On days like today I long for the good old days where I could muster my sickest voice to call into work (even when you really are sick you still feel compelled to sound it), and then I could curl up in blankets of down and self-pity for the rest of the day. These days are long gone.
I learned as I advanced in my career that the preferred method for professionals is to replace this by going in in the morning without makeup or hair done, looking pathetic and coughing on people, until your boss sends you home. To which you are to respond, “Are you sure? I (hack hack) don’t want to bail out on you.” Then he’ll insist and you are off to Jamba Juice scott free, without appearing the flake.
As those days are over, I pine for the genteel era of old when the slightest sneeze would earn me a full day in bed, with the housemaid mopping my fevered brow, while the nursemaid attended to any children, as she did everyday anyway.
A sick modern mother is expected to suck it up, and thereby draws out the illness past its natural life if she were able to rest. I’m sick of this method, so I decided I would actually I take a “sick day.”
Based on my results, here’s my advice:
1. On the way out of bed, before the feet hit the floor, kneel and desperately mutter, “Dear Lord, help me get through this day.” (If you don’t know God or if there is one, simply insert, “if you’re there” right after “Lord.”)
2. Take your great-granny’s advice and squeeze two lemons into a tablespoon of honey, add 1c hot water, and drink. A spoonful of raw honey has been shown to be as effective as cough syrup (see Penn State study) It bought me a few hours of cough-free sleep last night.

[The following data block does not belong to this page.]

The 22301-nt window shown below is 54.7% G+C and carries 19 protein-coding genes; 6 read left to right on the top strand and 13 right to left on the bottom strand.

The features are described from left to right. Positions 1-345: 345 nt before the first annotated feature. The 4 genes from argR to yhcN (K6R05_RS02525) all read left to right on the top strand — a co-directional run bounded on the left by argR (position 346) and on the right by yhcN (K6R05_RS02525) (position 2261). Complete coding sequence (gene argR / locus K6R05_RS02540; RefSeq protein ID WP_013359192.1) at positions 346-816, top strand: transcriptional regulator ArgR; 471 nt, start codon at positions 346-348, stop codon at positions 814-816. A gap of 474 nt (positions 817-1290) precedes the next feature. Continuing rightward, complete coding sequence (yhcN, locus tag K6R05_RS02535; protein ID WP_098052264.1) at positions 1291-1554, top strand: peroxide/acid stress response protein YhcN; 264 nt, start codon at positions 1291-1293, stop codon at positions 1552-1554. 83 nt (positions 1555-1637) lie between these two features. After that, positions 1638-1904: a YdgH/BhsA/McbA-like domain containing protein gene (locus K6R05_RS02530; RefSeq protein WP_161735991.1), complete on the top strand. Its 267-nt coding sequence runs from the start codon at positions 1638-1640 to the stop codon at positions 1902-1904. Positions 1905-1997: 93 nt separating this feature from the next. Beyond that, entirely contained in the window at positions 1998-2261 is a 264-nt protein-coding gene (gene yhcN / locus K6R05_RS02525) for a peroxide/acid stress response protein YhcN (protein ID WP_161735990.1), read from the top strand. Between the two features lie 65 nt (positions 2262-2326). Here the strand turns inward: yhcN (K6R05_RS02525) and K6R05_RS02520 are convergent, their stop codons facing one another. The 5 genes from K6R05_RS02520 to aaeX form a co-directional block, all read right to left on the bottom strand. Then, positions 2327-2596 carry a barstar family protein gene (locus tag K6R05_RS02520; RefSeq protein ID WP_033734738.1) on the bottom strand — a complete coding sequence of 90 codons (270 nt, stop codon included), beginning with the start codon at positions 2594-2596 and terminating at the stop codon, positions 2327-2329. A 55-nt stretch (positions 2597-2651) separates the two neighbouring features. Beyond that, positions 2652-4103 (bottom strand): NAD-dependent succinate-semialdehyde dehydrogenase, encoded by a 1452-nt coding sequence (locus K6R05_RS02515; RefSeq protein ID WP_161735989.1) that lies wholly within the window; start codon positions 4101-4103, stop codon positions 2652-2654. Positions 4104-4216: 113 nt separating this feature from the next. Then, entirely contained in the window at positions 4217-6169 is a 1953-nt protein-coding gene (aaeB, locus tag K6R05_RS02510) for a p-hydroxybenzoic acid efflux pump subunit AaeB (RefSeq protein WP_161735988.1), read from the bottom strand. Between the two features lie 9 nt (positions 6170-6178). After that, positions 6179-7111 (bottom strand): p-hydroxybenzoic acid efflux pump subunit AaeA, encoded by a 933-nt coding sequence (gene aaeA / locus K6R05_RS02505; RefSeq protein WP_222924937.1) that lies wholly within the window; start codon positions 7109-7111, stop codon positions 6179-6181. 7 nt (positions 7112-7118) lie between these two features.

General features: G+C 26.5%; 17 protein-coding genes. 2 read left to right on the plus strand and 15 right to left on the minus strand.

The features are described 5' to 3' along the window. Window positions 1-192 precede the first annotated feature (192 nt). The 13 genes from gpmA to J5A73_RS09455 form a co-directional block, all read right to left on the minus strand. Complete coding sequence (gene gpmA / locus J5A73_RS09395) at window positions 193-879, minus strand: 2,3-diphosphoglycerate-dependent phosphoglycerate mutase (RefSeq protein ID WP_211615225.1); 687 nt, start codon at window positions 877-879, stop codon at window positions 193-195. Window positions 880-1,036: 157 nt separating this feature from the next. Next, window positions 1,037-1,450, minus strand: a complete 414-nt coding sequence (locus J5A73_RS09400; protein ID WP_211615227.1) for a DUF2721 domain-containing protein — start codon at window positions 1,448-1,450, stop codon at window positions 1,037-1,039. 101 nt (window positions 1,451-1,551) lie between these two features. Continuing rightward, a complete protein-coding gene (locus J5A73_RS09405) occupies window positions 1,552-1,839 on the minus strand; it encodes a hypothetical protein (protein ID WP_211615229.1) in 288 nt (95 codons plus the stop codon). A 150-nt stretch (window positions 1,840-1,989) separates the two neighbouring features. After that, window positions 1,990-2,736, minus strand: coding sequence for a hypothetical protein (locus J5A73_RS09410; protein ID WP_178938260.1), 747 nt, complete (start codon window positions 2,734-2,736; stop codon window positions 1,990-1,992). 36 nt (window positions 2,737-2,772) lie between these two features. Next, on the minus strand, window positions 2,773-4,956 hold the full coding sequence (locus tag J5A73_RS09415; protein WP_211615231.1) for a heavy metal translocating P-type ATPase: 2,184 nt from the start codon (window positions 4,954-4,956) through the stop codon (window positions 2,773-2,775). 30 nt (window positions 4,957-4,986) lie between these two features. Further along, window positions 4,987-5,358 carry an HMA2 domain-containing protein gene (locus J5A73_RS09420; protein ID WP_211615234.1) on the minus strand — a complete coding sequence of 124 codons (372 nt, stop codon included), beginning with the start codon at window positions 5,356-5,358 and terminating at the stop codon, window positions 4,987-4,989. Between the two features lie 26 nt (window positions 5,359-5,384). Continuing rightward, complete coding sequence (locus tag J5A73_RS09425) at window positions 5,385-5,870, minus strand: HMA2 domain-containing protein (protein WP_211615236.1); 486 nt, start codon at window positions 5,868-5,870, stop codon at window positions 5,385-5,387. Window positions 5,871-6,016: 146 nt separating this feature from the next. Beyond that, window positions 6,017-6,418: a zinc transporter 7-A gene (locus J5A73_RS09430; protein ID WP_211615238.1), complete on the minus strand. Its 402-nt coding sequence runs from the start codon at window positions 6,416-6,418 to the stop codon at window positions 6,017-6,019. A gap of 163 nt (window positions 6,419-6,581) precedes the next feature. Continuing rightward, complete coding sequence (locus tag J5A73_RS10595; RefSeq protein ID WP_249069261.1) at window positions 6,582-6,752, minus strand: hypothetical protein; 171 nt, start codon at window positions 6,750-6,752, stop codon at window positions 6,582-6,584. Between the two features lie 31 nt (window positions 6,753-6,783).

3. Cancel your guilt subscription for the day and cancel everything, call moms of kids going to the same school to prevent ever having to leave the house.
4. Say yes to all the relatively educational TV and videogames you have or can find on the net.
5. Go back to bed. If you have toddlers, camp out on the couch.
6. Let your kids feed themselves and you. My kids love the independence of adult drudgery. The menu: Toast and bananas for breakfast, cold cereal and apples for lunch, pasta for dinner (w/mini carrots as token veggie). Yesterday morning I begged my eight-year-old to get everyone toast, and ended up being brought up a tray with toast, juice and an array of get-well letters.
7. Don’t freak about the mess that surely will ensue. Right before bedtime, which just extra-special for today will be 7 p.m., pull out the best treat to be found in the house and explain that all people in jammies who have cleaned both their own room and another assigned room can come get their share.
8. Do a nice long storytime and go to bed as soon as the last kid nods off (still working on this one myself, but it’s a goal).
Get well soon!